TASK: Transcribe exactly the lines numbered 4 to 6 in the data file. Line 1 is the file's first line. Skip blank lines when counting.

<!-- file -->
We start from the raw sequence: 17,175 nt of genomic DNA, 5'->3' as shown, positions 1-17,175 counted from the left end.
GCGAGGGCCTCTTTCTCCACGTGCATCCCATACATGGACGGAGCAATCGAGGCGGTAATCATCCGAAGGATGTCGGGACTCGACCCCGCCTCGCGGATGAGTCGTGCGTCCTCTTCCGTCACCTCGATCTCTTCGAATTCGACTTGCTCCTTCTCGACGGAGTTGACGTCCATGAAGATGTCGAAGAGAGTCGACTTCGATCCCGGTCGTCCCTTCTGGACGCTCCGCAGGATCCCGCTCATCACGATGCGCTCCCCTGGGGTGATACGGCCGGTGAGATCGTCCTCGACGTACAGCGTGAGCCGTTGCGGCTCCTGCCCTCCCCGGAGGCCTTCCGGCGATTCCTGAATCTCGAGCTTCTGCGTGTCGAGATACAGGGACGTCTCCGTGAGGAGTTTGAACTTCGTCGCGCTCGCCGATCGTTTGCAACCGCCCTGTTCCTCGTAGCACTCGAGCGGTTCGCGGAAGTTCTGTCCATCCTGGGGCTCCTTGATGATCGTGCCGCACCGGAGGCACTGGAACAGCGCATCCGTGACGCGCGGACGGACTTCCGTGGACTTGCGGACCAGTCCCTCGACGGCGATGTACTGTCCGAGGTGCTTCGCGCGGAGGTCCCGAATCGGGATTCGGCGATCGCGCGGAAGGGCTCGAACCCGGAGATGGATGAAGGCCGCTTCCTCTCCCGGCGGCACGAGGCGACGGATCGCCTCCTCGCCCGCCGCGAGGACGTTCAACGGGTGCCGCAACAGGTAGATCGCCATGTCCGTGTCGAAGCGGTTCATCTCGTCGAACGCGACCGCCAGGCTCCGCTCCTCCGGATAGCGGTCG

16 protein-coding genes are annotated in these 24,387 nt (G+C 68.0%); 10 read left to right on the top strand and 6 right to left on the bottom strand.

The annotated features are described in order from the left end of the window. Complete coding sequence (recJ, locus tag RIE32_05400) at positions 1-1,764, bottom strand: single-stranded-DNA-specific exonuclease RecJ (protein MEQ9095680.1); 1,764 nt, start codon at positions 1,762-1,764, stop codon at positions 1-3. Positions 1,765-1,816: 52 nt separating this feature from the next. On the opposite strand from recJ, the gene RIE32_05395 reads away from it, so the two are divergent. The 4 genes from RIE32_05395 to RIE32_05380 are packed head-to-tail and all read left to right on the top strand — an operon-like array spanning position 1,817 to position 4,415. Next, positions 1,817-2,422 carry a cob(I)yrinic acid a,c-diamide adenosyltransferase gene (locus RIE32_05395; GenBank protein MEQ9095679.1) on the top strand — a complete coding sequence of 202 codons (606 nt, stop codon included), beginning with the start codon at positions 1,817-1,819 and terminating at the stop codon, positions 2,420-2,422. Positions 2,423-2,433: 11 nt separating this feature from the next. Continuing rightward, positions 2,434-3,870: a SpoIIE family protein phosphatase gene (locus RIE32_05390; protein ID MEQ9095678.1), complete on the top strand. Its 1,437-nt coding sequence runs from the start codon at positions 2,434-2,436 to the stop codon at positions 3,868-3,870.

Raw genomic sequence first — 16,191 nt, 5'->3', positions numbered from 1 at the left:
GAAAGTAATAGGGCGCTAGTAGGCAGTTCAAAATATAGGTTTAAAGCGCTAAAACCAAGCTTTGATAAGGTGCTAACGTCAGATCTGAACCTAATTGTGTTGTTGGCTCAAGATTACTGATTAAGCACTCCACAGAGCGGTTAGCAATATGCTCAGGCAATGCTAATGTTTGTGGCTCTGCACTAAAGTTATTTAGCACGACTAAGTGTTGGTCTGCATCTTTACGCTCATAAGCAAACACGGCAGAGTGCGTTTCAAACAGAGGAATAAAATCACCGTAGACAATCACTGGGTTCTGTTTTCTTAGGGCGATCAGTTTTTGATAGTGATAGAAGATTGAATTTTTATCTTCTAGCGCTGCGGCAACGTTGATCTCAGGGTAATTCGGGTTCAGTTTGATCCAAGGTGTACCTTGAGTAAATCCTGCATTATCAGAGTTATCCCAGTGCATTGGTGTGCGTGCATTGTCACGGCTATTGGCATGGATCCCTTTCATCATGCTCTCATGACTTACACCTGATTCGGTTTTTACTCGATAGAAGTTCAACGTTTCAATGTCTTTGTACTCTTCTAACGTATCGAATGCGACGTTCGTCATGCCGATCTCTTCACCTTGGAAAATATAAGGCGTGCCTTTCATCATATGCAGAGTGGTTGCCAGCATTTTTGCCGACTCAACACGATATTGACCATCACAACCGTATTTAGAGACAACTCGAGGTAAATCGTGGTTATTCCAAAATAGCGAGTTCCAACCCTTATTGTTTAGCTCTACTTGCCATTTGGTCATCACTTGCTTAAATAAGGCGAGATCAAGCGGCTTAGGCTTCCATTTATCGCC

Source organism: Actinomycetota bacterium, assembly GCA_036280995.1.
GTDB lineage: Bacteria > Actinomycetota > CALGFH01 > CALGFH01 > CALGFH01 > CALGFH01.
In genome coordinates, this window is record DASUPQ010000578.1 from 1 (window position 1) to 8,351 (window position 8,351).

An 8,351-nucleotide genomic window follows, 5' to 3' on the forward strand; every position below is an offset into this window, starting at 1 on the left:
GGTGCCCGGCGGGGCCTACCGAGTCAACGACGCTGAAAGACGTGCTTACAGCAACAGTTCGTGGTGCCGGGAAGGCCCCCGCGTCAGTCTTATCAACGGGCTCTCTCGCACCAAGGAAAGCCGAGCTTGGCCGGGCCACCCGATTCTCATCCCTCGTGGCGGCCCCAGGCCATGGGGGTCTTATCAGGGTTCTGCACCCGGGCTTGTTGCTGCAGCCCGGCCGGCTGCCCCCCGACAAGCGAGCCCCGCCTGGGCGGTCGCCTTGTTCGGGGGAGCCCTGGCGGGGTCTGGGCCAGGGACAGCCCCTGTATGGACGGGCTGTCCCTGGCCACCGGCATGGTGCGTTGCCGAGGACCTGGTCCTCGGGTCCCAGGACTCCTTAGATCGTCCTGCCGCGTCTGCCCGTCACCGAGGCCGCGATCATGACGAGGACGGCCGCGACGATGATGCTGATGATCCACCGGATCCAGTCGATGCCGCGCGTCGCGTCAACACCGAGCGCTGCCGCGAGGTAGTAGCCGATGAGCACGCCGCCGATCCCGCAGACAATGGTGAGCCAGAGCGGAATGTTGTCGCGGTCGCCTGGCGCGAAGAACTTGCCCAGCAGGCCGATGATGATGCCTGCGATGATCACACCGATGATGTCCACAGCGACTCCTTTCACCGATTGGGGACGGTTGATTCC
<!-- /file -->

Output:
The annotated features are described in order from the left end of the window. Complete coding sequence (recJ, locus tag RIE32_05400) at positions 1-1,764, bottom strand: single-stranded-DNA-specific exonuclease RecJ (protein MEQ9095680.1); 1,764 nt, start codon at positions 1,762-1,764, stop codon at positions 1-3. Positions 1,765-1,816: 52 nt separating this feature from the next. On the opposite strand from recJ, the gene RIE32_05395 reads away from it, so the two are divergent. The 4 genes from RIE32_05395 to RIE32_05380 are packed head-to-tail and all read left to right on the top strand — an operon-like array spanning position 1,817 to position 4,415. Next, positions 1,817-2,422 carry a cob(I)yrinic acid a,c-diamide adenosyltransferase gene (locus RIE32_05395; GenBank protein MEQ9095679.1) on the top strand — a complete coding sequence of 202 codons (606 nt, stop codon included), beginning with the start codon at positions 1,817-1,819 and terminating at the stop codon, positions 2,420-2,422. Positions 2,423-2,433: 11 nt separating this feature from the next. Continuing rightward, positions 2,434-3,870: a SpoIIE family protein phosphatase gene (locus RIE32_05390; protein ID MEQ9095678.1), complete on the top strand. Its 1,437-nt coding sequence runs from the start codon at positions 2,434-2,436 to the stop codon at positions 3,868-3,870.

Raw genomic sequence first — 16,191 nt, 5'->3', positions numbered from 1 at the left:
GAAAGTAATAGGGCGCTAGTAGGCAGTTCAAAATATAGGTTTAAAGCGCTAAAACCAAGCTTTGATAAGGTGCTAACGTCAGATCTGAACCTAATTGTGTTGTTGGCTCAAGATTACTGATTAAGCACTCCACAGAGCGGTTAGCAATATGCTCAGGCAATGCTAATGTTTGTGGCTCTGCACTAAAGTTATTTAGCACGACTAAGTGTTGGTCTGCATCTTTACGCTCATAAGCAAACACGGCAGAGTGCGTTTCAAACAGAGGAATAAAATCACCGTAGACAATCACTGGGTTCTGTTTTCTTAGGGCGATCAGTTTTTGATAGTGATAGAAGATTGAATTTTTATCTTCTAGCGCTGCGGCAACGTTGATCTCAGGGTAATTCGGGTTCAGTTTGATCCAAGGTGTACCTTGAGTAAATCCTGCATTATCAGAGTTATCCCAGTGCATTGGTGTGCGTGCATTGTCACGGCTATTGGCATGGATCCCTTTCATCATGCTCTCATGACTTACACCTGATTCGGTTTTTACTCGATAGAAGTTCAACGTTTCAATGTCTTTGTACTCTTCTAACGTATCGAATGCGACGTTCGTCATGCCGATCTCTTCACCTTGGAAAATATAAGGCGTGCCTTTCATCATATGCAGAGTGGTTGCCAGCATTTTTGCCGACTCAACACGATATTGACCATCACAACCGTATTTAGAGACAACTCGAGGTAAATCGTGGTTATTCCAAAATAGCGAGTTCCAACCCTTATTGTTTAGCTCTACTTGCCATTTGGTCATCACTTGCTTAAATAAGGCGAGATCAAGCGGCTTAGGCTTCCATTTATCGCC